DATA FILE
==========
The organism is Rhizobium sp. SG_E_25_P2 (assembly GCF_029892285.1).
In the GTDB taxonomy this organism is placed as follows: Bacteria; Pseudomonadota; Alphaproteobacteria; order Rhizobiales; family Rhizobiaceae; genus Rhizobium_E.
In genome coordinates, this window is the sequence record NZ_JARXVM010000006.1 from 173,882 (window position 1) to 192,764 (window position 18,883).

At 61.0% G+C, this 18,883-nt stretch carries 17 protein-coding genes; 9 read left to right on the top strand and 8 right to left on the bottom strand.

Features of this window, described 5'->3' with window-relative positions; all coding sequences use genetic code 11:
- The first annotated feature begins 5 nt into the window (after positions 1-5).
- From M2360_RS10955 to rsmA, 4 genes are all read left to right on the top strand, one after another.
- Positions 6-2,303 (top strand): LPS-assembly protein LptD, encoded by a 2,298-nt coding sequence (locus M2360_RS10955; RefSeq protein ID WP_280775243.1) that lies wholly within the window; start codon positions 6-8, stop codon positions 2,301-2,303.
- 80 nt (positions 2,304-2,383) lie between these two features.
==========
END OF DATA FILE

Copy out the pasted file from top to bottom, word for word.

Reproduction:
The organism is Rhizobium sp. SG_E_25_P2 (assembly GCF_029892285.1).
In the GTDB taxonomy this organism is placed as follows: Bacteria; Pseudomonadota; Alphaproteobacteria; order Rhizobiales; family Rhizobiaceae; genus Rhizobium_E.
In genome coordinates, this window is the sequence record NZ_JARXVM010000006.1 from 173,882 (window position 1) to 192,764 (window position 18,883).

At 61.0% G+C, this 18,883-nt stretch carries 17 protein-coding genes; 9 read left to right on the top strand and 8 right to left on the bottom strand.

Features of this window, described 5'->3' with window-relative positions; all coding sequences use genetic code 11:
- The first annotated feature begins 5 nt into the window (after positions 1-5).
- From M2360_RS10955 to rsmA, 4 genes are all read left to right on the top strand, one after another.
- Positions 6-2,303 (top strand): LPS-assembly protein LptD, encoded by a 2,298-nt coding sequence (locus M2360_RS10955; RefSeq protein ID WP_280775243.1) that lies wholly within the window; start codon positions 6-8, stop codon positions 2,301-2,303.
- 80 nt (positions 2,304-2,383) lie between these two features.